New articles!


Smiljana and Ellysa published an article focused specifically on Humanists’ workflow needs in Digital Humanities Quarterly:

Antonijević, S., & Cahoy, E. S. (2018). Researcher as Bricoleur: Contextualizing humanists’ digital workflows. Digital Humanities Quarterly, 12(3).
Ellysa’s article, Leave the browser behind: Placing discovery within the user’s workflow is available in Liber Quarterly.

Cahoy, E. S. (2018). Leave the browser behind: Placing discovery within the user’s workflow. LIBER Quarterly, 28(1), 1–19. DOI:

Mendeley killed the library connection


Updated Friday, September 2; 10:58 am:  William Gunn, Director of Scholarly Communications at Elsevier, posted on Twitter that the institution-specific ‘Find Full Text’ connection will soon be back on individual article pages on Mendeley Papers.  Thank you, @MrGunn, for that quick assistance and positive outcome for our users.  

I’m working on a new article related to our scholarly workflow project — exploring the integration of library services within citation management software.  In the article, I review the current level of library-centered connectivity for various tools — Endnote, Zotero, ReadCube, and Mendeley.  ReadCube offers (in my opinion) the most visible integration, asking users to authenticate with their institutional login to retrieve the full text of article PDFs.  ReadCube has also automated a portion of the institutional affiliation process within the software.  They offer a list of institutions for the user to choose from; a choice will automatically populate ReadCube’s preferences with the user’s institutional OpenURL link.  It’s wonderful that ReadCube offers these optimizations; it increases the chances that users will find the full text of their article via their library.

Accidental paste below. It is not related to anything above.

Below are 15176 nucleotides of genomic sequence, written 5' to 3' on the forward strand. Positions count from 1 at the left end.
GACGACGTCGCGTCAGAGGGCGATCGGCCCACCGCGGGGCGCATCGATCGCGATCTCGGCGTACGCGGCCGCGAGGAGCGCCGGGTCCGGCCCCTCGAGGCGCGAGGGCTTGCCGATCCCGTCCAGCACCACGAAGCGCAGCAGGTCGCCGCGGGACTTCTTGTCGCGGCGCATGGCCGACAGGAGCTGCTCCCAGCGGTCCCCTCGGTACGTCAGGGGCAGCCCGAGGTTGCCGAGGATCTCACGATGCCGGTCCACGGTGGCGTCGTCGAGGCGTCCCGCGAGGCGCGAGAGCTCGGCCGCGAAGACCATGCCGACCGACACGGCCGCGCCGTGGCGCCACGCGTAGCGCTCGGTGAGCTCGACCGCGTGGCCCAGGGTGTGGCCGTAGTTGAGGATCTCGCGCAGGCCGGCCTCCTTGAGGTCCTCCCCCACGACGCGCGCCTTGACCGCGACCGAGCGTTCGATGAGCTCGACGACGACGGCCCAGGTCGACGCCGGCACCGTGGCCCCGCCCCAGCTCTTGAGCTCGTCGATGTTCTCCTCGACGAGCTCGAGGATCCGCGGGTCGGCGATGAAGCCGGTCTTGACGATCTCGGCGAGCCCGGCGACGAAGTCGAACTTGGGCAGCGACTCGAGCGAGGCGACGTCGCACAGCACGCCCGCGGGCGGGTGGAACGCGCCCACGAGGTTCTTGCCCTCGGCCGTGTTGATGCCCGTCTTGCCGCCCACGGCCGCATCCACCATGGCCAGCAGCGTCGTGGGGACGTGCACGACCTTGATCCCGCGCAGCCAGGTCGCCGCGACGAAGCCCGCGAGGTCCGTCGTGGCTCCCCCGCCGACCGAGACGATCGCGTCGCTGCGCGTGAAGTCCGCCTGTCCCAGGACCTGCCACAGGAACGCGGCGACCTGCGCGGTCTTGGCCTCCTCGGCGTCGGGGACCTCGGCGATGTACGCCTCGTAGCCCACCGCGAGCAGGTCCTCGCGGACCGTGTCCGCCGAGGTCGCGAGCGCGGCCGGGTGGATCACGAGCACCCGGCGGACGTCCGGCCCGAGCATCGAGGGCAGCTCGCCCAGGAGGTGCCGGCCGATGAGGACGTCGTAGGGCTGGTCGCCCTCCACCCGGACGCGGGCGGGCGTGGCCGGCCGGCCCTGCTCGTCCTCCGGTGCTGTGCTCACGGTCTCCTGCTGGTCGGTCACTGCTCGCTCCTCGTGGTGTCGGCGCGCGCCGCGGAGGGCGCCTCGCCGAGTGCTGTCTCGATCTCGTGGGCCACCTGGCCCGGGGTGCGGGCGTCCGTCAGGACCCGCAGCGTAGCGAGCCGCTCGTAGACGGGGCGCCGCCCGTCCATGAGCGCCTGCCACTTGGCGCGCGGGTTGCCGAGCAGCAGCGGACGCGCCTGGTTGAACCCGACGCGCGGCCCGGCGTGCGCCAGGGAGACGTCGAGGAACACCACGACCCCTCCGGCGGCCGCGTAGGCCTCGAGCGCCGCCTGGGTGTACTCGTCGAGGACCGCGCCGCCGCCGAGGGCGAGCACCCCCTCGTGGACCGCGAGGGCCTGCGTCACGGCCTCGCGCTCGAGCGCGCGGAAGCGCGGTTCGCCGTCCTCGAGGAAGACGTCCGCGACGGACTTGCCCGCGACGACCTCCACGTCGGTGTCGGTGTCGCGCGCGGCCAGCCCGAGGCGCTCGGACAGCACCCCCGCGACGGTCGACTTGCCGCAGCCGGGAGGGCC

Mendeley used to have some very nice library connectivity options as well.  Those options are now gone.  This Mendeley Blog article from 2011 details the library connection situated within Mendeley’s ‘Get Full Text’ options in the Mendeley catalog.  In a nutshell, users can view the research catalog entry for a specific article.  On the research catalog entry page, the article information was once accompanied by an option to retrieve the full-text of the article in several places, including Google Scholar and the user’s home institution.  I taught this optimization countless times to students, and I know it helped them more readily connect with research articles.  It ensured that my students did not land on unauthenticated journal web pages where they would be confronted with a price for a full text article.

Unfortunately, this option no longer exists.  Mendeley reduced the options on the individual research catalog entry page.  The only option to find full text now is this: